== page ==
In the fall of 2007, while the Dow was still riding high and President Bush was hailing job growth, Russ Wilson's world was in free fall.
For Russ, who drove a truck hauling drywall and concrete blocks, the housing crisis meant less construction, and fewer loads in his lease-to-own truck. But he still had to pay for the truck, and that left almost no money for bills or food.
"Christmas was horrible," said Russ. "It just got worse and worse,"
In January 2008, he and his wife Amy had no money to celebrate their daughter's birthday.
When they couldn't pay rent in February, they were given a week to move out of the home they thought they'd eventually own.
Amy and Russ and their children, 6-year-old Logan and 11-year-old Makailee, moved in with Amy's parents, who lived a mile down the road.
At the end of the month, Russ returned the truck, losing $2,000 in an escrow account.
Every day he looked for work. He did odd jobs, installing flooring and stocking part-time at Target. Even with Amy cleaning houses, a necessity that Russ hated, they couldn't get ahead.
In April, Russ walked into a mobile jobs center in Land O'Lakes.
"Are you interested in the open road?" the counselor asked.
"No, my wife would kill me," said Russ, who wanted evenings at home.
"Got any knowledge of granite or marble?"
"I know it's heavy," said Russ. "I drove a truck most of my life. I can do forklift."
Russ had a GED, but no computer skills. He had never been in trouble with the law, but being a good guy with a strong work ethic wasn't enough for most employers.
The one exception, he figured, was the Army. The way Russ saw it, the military depended on volunteers. And it was one place that wouldn't go out of business.
One day in April, Russ stopped by an Army recruitment center in Brooksville. The recruiter shot him down.
"He was like, 'You're used to sloppy joes, TV and weekends free,' " said Russ.
But Russ wouldn't give up.
A few weeks later while job hunting in Dade City, he walked into another recruitment office. This time the sergeant didn't brush him off. Russ walked out with a fistful of brochures.
• • •
Five years ago, there's a good chance neither the Army nor Russ Wilson would have wanted much to do with each other.
Russ was patriotic — both his dad and grandfather had served — but under normal circumstances a job that might require a year in a war zone was not high on his list.
The Army had preferences, too. It wanted high school or college graduates, and it wanted them young, healthy and fit, which was not a description Russ would have applied to himself.
But add two unpopular wars and a bad economy, and suddenly it was a good match.
The Army had struggled to meet increased recruiting goals — at least another 80,000 each year. To hit that number they were willing to overlook an age nearly twice the ideal recruit's and a waistline enhanced by a weakness for Big Macs.
For Russ, a guy with no credit, no home, no health insurance and no future, relaxing weekends with the family quickly became the least of his worries.
Late at night, while everyone slept, Russ and Amy could see their future laid out in the glossy pages of the brochures.
He could train as an E4 specialist and drive trucks.
They could live in a house, maybe even on a safe military base. Russ wouldn't have to worry about the children when they rode their bikes down the street.
Still, this relationship was risky. For both sides.
The Army might spend $30,000 recruiting and training a man who washed out.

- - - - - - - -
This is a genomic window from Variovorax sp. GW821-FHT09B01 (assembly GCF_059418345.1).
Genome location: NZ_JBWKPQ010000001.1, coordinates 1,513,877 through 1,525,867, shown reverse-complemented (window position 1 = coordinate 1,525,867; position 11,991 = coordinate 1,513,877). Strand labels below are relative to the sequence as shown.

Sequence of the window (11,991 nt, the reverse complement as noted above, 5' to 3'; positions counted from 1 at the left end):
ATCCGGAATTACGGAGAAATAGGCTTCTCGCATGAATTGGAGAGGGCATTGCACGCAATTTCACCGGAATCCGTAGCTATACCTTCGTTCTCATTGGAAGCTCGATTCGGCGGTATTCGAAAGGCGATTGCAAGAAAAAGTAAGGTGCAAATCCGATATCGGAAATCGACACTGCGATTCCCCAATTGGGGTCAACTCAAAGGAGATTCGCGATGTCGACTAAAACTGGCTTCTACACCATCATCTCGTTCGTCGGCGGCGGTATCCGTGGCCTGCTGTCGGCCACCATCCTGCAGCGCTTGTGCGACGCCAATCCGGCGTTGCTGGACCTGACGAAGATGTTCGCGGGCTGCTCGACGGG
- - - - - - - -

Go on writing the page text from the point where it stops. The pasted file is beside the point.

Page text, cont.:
The risks for Russ were slightly more complicated. If he failed, he would lose his best chance to put his family on a firm financial footing. If he succeeded, he might be sent to war.
Russ signed the papers.
• • •
He was scared to tell Amy's parents he had enlisted. Especially her mother.
"I've only seen her angry like twice in my life," said Russ. "I felt like a puppy who wanted to run away."
"I was devastated," said Darlene Neff, Amy's mom. "I think it's because I'm such a family person. It's out of the frame where I can be there and take care of him."
Russ had been like a son to Darlene for nearly half of his life.
At 17, Russ' dad kicked him out. His father's girlfriend moved in and her three children got Russ' room.
For several months Russ lived in his gray truck behind the ABC Pizza where he worked.
He was already convinced that Amy Neff, the girl he'd asked out in tardy hall, would be his future wife, and he opted to stay in Land O'Lakes to be near her.
The Neffs thought highly of the young man who made their daughter smile every time she spoke of him. When they heard he was sleeping in his truck, they set up a room in their home for him.
Amy's extended family was very close, with several aunts and uncles all living along Brewer Road.
The family shaped Russ in many ways.
"The first time I heard 'I love you' was with this family," said Russ. "It felt good inside. They taught me how to do it, I guess."
Amy's dad taught Russ how to hunt and showed him how to fix things. He taught him how to be a responsible parent. He helped him get his first real, grownup job.
"He pretty much made me a man," said Russ. "He's always done whatever he had to do to take care of his family."
Now Russ faced the same challenge. But doing it meant separating the family that had once rescued him.
The family's deepest fear was that Russ would be sent to war and not return, something he downplayed.
"I can get killed out here on Dale Mabry," said Russ. "When it's your time to go, it doesn't matter where you are.
"If I broke my arm, I'd still have a job and free medical to pay for it. I've found what's best for (Amy and the children). No matter what. Even if I get shipped over there, the family is going to be taken care of."
What really worried him was the effect on the family.
"I love my family tremendously. We are very close," said Russ. "That's what made this decision the hardest decision of my life. It's not going to war, it's knowing what I'm doing to Mom."
• • •